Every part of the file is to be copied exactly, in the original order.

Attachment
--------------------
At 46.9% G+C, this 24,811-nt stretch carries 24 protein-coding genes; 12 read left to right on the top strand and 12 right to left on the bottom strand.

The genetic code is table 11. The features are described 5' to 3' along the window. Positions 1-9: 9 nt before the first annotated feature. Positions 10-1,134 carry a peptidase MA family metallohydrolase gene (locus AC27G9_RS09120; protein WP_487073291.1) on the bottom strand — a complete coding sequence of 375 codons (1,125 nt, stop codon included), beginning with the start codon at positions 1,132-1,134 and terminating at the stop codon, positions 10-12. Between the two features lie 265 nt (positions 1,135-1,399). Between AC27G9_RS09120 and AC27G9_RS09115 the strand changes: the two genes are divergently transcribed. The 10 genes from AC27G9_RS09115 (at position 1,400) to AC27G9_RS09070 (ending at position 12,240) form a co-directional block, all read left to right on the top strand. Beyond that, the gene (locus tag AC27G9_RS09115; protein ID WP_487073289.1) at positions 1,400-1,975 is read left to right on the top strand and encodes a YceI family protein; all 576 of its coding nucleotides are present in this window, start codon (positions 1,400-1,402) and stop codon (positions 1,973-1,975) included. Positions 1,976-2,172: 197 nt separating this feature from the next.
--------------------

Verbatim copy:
At 46.9% G+C, this 24,811-nt stretch carries 24 protein-coding genes; 12 read left to right on the top strand and 12 right to left on the bottom strand.

The genetic code is table 11. The features are described 5' to 3' along the window. Positions 1-9: 9 nt before the first annotated feature. Positions 10-1,134 carry a peptidase MA family metallohydrolase gene (locus AC27G9_RS09120; protein WP_487073291.1) on the bottom strand — a complete coding sequence of 375 codons (1,125 nt, stop codon included), beginning with the start codon at positions 1,132-1,134 and terminating at the stop codon, positions 10-12. Between the two features lie 265 nt (positions 1,135-1,399). Between AC27G9_RS09120 and AC27G9_RS09115 the strand changes: the two genes are divergently transcribed. The 10 genes from AC27G9_RS09115 (at position 1,400) to AC27G9_RS09070 (ending at position 12,240) form a co-directional block, all read left to right on the top strand. Beyond that, the gene (locus tag AC27G9_RS09115; protein ID WP_487073289.1) at positions 1,400-1,975 is read left to right on the top strand and encodes a YceI family protein; all 576 of its coding nucleotides are present in this window, start codon (positions 1,400-1,402) and stop codon (positions 1,973-1,975) included. Positions 1,976-2,172: 197 nt separating this feature from the next.